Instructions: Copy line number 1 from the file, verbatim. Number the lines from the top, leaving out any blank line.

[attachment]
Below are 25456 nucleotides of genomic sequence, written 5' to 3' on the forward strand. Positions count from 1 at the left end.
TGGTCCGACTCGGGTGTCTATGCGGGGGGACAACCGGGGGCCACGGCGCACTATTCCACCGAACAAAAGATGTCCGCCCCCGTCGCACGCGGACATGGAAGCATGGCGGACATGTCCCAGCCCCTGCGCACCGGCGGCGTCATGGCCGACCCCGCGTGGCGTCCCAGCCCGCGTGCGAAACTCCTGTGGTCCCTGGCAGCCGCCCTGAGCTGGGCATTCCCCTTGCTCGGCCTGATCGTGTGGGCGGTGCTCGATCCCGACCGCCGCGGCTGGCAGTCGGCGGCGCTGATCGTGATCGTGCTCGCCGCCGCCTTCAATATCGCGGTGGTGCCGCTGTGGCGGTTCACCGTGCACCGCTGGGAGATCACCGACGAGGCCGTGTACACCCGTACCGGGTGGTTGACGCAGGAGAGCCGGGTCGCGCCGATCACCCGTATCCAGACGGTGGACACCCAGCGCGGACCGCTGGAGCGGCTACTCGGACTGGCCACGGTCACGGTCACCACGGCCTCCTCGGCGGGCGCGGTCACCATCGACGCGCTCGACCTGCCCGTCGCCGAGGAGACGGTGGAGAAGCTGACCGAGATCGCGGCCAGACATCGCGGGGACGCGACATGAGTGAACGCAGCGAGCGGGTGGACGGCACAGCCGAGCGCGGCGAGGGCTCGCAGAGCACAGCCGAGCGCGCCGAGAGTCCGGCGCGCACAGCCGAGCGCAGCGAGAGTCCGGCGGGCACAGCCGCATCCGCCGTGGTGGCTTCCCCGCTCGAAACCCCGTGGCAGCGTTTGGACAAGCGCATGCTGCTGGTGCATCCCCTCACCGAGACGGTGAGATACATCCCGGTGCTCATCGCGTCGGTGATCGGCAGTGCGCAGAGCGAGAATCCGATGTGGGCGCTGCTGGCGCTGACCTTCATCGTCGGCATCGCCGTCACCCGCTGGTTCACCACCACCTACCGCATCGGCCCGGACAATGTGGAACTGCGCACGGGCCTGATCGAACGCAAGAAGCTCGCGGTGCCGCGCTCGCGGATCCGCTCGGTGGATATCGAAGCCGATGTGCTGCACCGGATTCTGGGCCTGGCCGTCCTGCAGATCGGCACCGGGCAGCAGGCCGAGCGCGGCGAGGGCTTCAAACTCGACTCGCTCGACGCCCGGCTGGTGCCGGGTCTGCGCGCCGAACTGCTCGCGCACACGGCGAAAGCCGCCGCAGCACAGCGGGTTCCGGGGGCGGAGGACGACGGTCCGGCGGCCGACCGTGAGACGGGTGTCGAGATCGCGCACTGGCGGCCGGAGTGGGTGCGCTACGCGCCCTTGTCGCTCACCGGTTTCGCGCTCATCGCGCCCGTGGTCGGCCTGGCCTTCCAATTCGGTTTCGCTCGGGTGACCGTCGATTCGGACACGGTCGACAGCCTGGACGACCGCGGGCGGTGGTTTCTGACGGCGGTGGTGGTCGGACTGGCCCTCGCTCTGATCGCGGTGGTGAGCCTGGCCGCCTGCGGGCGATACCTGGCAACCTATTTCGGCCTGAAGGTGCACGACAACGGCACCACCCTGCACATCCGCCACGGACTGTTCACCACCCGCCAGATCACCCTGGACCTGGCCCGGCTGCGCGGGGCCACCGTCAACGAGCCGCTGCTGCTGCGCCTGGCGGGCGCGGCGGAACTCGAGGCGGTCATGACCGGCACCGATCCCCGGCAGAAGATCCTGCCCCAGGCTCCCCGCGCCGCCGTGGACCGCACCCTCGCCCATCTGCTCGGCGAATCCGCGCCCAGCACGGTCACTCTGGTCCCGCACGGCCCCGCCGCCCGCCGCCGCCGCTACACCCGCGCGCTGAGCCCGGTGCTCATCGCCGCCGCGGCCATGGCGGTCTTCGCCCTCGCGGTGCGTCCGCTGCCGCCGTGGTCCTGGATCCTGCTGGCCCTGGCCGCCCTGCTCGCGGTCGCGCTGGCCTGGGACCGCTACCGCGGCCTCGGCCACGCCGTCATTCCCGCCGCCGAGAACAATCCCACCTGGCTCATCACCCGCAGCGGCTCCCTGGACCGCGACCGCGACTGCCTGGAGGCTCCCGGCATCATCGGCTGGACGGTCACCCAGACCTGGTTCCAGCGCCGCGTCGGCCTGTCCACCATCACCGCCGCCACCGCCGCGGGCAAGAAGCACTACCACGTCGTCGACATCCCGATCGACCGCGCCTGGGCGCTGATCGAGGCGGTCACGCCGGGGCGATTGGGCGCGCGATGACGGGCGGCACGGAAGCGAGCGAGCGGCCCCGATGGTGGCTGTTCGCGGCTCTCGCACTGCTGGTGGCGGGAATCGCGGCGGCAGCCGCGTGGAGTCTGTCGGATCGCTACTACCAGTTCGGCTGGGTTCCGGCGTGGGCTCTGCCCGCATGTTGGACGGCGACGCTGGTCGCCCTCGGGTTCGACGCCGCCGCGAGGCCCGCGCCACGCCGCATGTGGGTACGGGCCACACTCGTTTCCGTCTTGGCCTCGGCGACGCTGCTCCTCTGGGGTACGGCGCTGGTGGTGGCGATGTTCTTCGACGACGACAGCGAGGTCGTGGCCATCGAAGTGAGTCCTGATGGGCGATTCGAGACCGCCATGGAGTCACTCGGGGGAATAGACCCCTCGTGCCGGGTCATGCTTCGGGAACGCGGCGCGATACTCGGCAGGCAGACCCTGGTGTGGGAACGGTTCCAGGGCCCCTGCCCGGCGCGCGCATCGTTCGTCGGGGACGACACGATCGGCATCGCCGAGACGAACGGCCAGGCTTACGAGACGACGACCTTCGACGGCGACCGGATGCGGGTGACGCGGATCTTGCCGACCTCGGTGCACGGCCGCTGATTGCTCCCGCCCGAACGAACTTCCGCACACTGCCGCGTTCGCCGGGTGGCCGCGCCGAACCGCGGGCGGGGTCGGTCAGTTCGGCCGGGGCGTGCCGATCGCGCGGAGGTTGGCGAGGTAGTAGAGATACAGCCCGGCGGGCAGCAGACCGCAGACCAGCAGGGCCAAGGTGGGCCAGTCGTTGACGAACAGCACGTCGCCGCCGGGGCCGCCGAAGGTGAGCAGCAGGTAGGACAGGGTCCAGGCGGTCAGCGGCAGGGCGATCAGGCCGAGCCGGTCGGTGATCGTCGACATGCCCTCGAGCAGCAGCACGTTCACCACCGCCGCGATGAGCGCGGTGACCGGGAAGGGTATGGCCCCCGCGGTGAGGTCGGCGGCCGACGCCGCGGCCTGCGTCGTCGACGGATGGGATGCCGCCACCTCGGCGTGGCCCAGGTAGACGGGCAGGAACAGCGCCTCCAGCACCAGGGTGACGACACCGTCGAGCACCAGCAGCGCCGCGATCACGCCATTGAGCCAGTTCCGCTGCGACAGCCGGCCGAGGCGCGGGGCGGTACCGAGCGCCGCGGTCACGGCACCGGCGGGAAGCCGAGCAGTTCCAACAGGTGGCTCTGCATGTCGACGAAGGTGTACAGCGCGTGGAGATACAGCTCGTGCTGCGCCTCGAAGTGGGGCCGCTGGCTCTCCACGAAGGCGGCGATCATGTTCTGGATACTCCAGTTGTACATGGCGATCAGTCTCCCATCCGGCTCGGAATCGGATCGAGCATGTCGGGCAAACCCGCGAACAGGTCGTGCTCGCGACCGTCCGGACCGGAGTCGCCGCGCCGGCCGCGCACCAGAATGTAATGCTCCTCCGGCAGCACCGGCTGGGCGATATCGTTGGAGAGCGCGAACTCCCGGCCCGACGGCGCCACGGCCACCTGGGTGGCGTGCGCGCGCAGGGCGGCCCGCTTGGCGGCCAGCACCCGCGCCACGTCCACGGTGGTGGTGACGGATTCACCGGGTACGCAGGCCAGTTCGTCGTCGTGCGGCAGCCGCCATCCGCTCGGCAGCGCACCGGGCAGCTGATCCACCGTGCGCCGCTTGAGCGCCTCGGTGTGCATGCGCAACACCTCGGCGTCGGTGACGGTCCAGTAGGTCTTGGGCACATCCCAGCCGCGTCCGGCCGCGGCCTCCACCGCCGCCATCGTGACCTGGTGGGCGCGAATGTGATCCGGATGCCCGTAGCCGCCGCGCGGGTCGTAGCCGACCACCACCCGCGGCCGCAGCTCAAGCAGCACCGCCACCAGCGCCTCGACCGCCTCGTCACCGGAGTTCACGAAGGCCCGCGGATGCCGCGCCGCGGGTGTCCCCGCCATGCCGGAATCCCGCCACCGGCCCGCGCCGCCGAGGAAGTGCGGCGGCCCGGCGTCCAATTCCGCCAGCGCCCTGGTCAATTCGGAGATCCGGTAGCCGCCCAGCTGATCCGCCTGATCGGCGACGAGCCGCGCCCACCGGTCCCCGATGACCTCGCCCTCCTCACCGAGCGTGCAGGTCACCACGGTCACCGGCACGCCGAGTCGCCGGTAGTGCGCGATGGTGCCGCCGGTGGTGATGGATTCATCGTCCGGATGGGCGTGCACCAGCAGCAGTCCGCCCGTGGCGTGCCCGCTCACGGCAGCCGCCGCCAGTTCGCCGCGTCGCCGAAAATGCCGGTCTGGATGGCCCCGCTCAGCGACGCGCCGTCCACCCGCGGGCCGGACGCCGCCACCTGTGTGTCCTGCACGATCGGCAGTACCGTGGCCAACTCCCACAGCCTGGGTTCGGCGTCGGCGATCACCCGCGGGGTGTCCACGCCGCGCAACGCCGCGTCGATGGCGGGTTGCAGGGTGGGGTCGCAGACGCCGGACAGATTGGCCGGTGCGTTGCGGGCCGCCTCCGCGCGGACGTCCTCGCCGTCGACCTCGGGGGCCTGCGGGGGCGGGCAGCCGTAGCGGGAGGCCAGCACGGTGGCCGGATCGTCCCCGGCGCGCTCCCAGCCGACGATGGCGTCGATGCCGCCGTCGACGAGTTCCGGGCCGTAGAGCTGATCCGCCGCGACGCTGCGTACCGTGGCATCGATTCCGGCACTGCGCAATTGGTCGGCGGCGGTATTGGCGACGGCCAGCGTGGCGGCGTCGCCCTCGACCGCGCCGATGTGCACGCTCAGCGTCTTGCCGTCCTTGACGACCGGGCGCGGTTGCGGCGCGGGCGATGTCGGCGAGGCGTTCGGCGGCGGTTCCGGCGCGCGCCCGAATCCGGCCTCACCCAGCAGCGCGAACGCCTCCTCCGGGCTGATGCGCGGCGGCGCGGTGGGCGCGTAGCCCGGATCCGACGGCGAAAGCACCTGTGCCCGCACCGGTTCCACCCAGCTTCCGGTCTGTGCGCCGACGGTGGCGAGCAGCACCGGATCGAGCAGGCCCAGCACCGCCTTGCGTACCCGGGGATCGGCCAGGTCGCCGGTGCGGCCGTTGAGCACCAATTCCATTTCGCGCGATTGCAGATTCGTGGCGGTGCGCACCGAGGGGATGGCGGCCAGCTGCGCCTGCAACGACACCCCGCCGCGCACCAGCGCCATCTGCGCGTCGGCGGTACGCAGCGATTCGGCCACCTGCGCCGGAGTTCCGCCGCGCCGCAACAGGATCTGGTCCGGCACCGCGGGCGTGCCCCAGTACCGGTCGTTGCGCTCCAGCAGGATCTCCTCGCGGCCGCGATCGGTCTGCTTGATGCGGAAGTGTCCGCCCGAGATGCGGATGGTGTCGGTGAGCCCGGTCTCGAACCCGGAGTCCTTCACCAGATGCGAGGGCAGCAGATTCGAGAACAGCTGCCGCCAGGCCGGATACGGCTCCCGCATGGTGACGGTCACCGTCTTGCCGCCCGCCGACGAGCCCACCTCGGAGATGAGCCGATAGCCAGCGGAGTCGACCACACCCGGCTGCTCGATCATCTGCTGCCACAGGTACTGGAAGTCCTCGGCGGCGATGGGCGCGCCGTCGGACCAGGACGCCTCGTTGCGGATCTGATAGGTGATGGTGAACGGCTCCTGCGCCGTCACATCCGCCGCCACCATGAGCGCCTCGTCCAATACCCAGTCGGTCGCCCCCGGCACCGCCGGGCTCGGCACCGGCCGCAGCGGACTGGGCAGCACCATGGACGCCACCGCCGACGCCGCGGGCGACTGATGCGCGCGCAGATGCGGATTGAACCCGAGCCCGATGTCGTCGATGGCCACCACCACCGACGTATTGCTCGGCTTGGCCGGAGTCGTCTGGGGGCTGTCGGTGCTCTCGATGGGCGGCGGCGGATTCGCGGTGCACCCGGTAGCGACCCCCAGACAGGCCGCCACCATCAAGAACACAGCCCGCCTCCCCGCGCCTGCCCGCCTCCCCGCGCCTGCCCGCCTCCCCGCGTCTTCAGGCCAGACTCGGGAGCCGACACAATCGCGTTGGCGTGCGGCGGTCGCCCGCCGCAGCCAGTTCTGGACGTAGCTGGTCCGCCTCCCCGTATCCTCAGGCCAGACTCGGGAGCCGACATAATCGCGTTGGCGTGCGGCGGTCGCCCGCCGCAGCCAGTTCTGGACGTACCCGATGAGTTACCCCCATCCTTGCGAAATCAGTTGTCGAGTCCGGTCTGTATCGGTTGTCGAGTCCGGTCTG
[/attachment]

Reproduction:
Below are 25456 nucleotides of genomic sequence, written 5' to 3' on the forward strand. Positions count from 1 at the left end.